Long after I’d given up hope of seeing anything even close to a principled stand by a Republican, something incredible happened. It’s amazing to me that the party responsible for my wonderment is the same attorney who represented George Bush in the Bush v. Gore election caper, former Solicitor General, Theodore Olson.
Last year, Ted Olson joined with David Boies, the opposing lawyer in Bush v. Gore, and a staunch Democrat, to bring a federal lawsuit against Perry v. Schwarzenegger challenging Proposition 8, the California constitutional amendment barring same-sex marriage. This odd couple of ideologically opposed lawyers, of course prevailed in overturning Prop. 8.
This morning on Fox News Sunday, Olson appeared with Chris Wallace to discuss the recent defeat of Prop 8 in a California courtroom. I find Chris Wallace to be the single toadiest, most craven, ass-licking employee of Fox News. That’s really saying something, I realize, but Chris Wallace is a nauseating one-man wind-up toy of Republican talking points. He’s not a journalist, he’s a weenie. He’s not a conservative, he’s a Republican and as Olson proves in the following clip, there is a very big difference between the two. Republicans used to have a credible reputation for being anti-statist and wanting to keep the government off the backs of the people and out of their lives. That was then and this is now. Now, who the fuck knows what they stand for except for the interests of the ruling class and abject stupidity? If the Republicans got smart and ran someone brilliant like Olson instead of ignoramuses like Sharron Angle and Sarah Palin, maybe they’d have a chance in general elections, but that’s not going to happen, not for a long time:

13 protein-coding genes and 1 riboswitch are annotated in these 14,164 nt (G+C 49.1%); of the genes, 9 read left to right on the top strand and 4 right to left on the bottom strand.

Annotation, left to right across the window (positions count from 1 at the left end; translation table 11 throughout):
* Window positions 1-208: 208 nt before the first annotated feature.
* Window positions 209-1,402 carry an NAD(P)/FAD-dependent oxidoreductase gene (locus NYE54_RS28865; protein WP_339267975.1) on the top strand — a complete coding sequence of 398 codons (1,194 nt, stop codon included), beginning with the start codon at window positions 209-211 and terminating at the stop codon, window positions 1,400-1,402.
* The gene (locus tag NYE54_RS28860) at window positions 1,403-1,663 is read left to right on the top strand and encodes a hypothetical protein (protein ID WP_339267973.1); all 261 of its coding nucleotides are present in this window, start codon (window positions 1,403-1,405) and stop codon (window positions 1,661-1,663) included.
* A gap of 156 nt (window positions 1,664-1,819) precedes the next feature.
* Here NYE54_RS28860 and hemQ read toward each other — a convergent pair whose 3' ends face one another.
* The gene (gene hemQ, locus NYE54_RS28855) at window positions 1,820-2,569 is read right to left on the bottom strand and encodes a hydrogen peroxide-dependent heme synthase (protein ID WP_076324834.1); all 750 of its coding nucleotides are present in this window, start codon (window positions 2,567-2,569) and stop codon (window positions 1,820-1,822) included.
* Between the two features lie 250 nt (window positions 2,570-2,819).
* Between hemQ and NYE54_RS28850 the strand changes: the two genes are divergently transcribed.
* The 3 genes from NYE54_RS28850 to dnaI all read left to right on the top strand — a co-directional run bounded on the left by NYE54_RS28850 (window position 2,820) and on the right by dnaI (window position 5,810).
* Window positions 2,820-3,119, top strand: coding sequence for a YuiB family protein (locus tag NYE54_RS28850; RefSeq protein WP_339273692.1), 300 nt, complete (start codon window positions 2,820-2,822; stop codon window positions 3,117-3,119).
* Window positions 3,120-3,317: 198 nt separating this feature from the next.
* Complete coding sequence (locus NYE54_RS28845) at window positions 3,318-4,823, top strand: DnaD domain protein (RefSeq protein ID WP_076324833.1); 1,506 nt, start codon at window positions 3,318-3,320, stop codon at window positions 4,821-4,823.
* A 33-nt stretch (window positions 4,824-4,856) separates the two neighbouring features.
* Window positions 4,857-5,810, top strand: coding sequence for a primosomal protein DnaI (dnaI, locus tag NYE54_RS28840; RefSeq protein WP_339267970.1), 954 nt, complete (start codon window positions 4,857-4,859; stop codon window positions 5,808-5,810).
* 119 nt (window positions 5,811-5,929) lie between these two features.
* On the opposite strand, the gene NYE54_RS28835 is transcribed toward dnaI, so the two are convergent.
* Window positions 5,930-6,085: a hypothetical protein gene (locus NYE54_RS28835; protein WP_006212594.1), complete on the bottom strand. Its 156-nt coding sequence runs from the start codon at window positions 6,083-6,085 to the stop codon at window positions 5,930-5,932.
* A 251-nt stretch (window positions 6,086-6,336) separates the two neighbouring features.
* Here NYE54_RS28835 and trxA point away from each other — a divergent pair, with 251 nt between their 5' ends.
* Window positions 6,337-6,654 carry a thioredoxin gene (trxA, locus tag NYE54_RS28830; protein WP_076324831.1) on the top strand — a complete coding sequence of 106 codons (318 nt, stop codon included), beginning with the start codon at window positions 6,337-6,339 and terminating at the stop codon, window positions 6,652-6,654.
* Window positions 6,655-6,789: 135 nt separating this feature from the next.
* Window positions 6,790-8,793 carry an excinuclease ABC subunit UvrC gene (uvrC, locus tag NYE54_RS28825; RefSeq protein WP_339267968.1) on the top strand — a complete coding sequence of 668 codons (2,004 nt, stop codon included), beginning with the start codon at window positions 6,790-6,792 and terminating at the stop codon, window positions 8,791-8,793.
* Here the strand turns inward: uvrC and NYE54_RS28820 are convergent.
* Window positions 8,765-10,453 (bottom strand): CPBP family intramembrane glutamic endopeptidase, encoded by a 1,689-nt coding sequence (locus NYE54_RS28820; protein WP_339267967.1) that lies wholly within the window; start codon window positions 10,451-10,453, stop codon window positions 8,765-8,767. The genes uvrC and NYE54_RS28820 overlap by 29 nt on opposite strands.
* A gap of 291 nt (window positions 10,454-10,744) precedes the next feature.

Olson: (to Wallace) Well, would you like your right to free speech? Would you like Fox’s right to free press put up to a vote and say well, if five states approved it, let’s wait till the other 45 states do? These are fundament constitutional rights. The Bill of Rights guarantees Fox News and you, Chris Wallace, the right to speak. It’s in the constitution. And the Supreme Court has repeatedly held that the denial of our citizens of the equal rights to equal access to justice under the law, is a violation of our fundamental rights. Yes, it’s encouraging that many states are moving towards equality on the basis of sexual orientation, and I’m very, very pleased about that. … We can’t wait for the voters to decide that that immeasurable harm, that is unconstitutional, must be eliminated.